One of the arguments in glyphosate’s favor, as explained by Marla Cone for PBS NewsHour, is that it can’t harm the human body because the enzyme that it disrupts to kill weeds isn’t made in the human body. However, this enzyme (cytochrome P450) is found in the bacteria that lives in the gut. Anthony Samsel and Stephanie Seneff studied the effect of glyphosate on this enzyme for the journal Interdisciplinary Toxicology and found when this enzyme is disrupted, it can lead to leaky gut, which is associated with problems like vitamin and mineral deficiency, inflammation, poor immune function, and autoimmune disease, among other issues.

The Monsanto Papers were released to the public in April 2019, revealing Monsanto covered up their knowledge that glyphosate was harmful and likely carcinogenic.

Carey Gillam, investigative journalist and author of “Whitewash: The Story of a Weed Killer, Cancer, and the Corruption of Science” began covering Monsanto and other food and agriculture companies in 1998. Gillam notes once she began learning more about Monsanto, “It became apparent that GMO crops were not designed to save the world; they were designed to keep Monsanto’s market share up.”

As a result of the multiple cases raised against Monsanto, classified documents called the Monsanto Papers were released to the public in April 2019, revealing Monsanto covered up their knowledge that glyphosate was harmful and likely carcinogenic. Monsanto tried to manipulate and pay the editor-in-chief of the Food and Chemical Toxicology Journal to conceal information and publish that glyphosate is not harmful; Monsanto also avoided telling the public about studies that indicate glyphosate is toxic to humans. The company secretly authored papers showing glyphosate does not cause cancer while ignoring warnings from experts that glyphosate likely does cause cancer. Monsanto also allegedly worked with EPA officials to delay a toxicology review of glyphosate and admitted they manipulated data and knew glyphosate caused hormone disruption.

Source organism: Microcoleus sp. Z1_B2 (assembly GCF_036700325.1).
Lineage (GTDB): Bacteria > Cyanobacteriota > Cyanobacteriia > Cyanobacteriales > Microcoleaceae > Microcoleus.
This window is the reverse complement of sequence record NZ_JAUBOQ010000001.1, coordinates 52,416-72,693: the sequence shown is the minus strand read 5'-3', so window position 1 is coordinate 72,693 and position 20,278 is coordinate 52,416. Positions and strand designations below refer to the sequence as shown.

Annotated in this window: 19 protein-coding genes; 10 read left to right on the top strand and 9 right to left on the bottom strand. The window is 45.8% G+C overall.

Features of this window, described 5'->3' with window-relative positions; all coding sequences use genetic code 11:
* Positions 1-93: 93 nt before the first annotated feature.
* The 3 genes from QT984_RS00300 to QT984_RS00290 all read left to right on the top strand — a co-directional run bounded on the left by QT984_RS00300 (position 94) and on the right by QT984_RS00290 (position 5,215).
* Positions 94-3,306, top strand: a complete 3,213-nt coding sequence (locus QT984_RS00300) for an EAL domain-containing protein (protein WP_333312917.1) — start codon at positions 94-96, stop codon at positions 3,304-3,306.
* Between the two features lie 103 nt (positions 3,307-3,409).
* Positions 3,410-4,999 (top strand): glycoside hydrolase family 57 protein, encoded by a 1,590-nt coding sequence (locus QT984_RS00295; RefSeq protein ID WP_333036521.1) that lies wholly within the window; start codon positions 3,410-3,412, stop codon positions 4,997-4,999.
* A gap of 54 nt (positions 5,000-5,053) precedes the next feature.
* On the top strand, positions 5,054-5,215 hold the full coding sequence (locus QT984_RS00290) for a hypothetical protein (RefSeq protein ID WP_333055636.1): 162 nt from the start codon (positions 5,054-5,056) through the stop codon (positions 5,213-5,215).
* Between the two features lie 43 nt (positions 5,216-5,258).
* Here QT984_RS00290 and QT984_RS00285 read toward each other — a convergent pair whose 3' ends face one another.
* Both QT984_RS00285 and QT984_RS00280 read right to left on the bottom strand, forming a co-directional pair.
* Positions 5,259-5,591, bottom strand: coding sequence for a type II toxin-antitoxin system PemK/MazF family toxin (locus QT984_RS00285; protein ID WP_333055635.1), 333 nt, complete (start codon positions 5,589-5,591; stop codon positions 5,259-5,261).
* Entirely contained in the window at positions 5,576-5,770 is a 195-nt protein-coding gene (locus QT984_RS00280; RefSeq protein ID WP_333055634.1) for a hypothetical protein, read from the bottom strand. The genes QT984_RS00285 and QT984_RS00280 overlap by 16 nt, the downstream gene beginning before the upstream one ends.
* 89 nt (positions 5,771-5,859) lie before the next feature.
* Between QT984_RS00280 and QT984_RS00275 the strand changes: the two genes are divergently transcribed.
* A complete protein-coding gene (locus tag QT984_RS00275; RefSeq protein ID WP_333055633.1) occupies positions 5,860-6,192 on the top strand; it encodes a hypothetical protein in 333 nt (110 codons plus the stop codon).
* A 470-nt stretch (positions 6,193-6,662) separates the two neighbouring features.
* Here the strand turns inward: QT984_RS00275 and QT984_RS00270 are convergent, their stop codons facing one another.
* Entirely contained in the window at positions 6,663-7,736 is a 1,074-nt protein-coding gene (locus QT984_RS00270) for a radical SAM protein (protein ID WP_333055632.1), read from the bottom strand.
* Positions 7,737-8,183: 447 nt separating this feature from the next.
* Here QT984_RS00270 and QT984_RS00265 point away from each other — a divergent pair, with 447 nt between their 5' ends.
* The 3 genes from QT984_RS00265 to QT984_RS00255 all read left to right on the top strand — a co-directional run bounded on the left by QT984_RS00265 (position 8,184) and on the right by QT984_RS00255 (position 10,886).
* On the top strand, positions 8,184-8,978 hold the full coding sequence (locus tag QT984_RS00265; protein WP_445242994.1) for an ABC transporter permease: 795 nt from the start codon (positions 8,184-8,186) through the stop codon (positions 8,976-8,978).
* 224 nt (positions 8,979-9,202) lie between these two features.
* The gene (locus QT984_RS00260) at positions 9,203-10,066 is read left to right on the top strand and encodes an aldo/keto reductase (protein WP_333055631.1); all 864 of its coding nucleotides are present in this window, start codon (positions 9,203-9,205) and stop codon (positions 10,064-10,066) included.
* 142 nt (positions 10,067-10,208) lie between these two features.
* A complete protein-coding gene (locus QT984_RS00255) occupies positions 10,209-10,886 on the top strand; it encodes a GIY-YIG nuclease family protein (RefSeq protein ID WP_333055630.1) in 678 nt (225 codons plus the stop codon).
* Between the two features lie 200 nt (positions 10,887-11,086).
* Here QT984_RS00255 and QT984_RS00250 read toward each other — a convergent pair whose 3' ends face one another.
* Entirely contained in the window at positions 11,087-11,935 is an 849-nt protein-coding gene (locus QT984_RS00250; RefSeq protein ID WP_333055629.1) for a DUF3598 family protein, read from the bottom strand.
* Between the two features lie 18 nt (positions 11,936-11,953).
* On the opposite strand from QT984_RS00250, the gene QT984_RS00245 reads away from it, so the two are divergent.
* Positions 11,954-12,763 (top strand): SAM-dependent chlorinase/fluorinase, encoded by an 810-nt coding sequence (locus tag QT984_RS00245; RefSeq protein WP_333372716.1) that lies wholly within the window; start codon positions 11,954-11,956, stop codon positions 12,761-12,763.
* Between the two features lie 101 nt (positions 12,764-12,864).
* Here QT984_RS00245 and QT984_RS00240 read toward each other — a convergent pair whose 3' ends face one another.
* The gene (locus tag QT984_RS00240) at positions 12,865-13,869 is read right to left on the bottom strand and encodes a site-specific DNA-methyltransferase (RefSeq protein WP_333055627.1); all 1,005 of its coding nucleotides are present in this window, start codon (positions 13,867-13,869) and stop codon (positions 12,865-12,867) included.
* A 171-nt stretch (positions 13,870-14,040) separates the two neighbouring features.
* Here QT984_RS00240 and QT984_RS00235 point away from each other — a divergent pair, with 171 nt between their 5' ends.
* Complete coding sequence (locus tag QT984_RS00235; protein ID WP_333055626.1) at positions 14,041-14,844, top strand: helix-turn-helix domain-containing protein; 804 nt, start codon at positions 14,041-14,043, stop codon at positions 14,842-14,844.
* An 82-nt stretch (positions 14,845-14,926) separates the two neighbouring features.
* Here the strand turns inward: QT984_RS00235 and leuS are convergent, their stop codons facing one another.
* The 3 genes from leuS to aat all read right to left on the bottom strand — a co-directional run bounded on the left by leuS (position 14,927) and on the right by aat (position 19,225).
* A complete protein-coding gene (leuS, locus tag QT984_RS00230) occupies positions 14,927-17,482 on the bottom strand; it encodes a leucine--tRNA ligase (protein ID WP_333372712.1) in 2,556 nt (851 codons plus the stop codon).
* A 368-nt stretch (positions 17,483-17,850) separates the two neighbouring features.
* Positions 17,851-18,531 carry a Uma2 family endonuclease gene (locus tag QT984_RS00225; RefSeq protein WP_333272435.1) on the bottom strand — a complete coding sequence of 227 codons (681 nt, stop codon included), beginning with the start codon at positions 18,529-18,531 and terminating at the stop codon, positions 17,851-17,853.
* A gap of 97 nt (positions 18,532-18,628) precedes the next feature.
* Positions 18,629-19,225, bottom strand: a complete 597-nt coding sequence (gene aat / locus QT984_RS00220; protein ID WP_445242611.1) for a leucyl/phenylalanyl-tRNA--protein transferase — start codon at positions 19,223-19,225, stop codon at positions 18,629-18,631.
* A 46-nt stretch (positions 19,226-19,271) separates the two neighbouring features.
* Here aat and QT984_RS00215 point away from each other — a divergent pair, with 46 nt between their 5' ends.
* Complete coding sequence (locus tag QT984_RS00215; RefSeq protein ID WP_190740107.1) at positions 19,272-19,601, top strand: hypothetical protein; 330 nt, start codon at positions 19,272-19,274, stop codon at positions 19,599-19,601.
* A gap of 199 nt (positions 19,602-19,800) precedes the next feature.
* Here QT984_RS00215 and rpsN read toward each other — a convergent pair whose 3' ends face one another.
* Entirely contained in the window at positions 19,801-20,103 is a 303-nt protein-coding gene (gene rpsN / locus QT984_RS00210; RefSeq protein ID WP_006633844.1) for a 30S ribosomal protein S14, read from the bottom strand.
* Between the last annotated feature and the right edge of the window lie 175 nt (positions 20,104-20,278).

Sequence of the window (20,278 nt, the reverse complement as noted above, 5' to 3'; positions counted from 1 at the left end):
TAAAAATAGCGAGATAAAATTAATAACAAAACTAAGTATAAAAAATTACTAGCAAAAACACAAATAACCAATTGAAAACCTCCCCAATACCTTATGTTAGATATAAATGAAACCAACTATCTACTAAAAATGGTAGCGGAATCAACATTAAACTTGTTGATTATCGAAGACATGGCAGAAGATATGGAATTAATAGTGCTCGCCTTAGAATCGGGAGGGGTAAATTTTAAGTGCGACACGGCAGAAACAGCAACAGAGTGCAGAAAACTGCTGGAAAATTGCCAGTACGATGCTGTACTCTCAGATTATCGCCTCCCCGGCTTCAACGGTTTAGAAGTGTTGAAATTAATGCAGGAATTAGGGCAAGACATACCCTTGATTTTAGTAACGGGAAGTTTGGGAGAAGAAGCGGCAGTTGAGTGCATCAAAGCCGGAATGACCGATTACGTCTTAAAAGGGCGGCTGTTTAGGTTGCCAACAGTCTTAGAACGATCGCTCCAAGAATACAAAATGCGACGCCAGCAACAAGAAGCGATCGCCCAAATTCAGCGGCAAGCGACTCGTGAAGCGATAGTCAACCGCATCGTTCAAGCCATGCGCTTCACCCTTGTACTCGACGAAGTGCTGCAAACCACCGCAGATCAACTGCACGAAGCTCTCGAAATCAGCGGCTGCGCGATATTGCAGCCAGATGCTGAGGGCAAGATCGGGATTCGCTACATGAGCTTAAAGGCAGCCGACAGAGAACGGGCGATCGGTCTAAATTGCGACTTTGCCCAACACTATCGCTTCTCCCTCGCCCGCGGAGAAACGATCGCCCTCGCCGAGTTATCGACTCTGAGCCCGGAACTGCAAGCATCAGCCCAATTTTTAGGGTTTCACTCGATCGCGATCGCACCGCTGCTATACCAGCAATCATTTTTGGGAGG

Although the Food and Drug Administration (FDA) says GMO foods sprayed with glyphosate are safe, the FDA does not test the safety of GMOs independently; they rely on the manufacturers of GMO foods to make sure they are safe for consumers.

It would be almost futile to try to control every single thing that goes into and on your body. Unfortunately, there are some cancer and disease risks we can’t control, such as genetic markers. What you can do is focus your energy on what you can control. As Gillam says, “Pesticide exposure is definitely a cause that we can control if we try hard enough.” When you know better, you do better, and armed with this information, you can make small changes to start living a healthier life.

A green row of fresh crops grow on an agricultural farm field in the Salinas Valley, California USA

How Can You Protect Yourself?

Stop Using Roundup

Businesses are making it easier than ever. Costco, for example, has removed Roundup from their shelves, and there is a petition for Lowe’s and Home Depot to do the same.

Wear Protective Clothing

If you choose to use Roundup around your home or are required to use glyphosate for your job, make sure your skin is fully covered and shower as soon as possible after exposure. According to Gillam, “Roundup is formulated to […] absorb rapidly into tissue of plants, and it does the same thing on human skin.”